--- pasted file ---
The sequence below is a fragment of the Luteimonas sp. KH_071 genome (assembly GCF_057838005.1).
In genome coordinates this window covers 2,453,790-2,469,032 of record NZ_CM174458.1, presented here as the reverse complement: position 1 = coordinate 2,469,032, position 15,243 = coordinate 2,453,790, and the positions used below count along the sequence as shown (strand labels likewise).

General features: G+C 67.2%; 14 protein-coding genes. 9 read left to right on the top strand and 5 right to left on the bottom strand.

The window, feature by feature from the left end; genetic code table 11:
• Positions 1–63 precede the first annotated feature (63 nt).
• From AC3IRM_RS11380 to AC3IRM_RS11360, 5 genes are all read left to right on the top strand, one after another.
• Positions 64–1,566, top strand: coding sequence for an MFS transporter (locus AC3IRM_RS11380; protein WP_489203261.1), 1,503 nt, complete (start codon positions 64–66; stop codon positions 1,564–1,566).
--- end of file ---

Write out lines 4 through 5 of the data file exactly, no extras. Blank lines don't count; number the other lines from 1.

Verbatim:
The window, feature by feature from the left end; genetic code table 11:
• Positions 1–63 precede the first annotated feature (63 nt).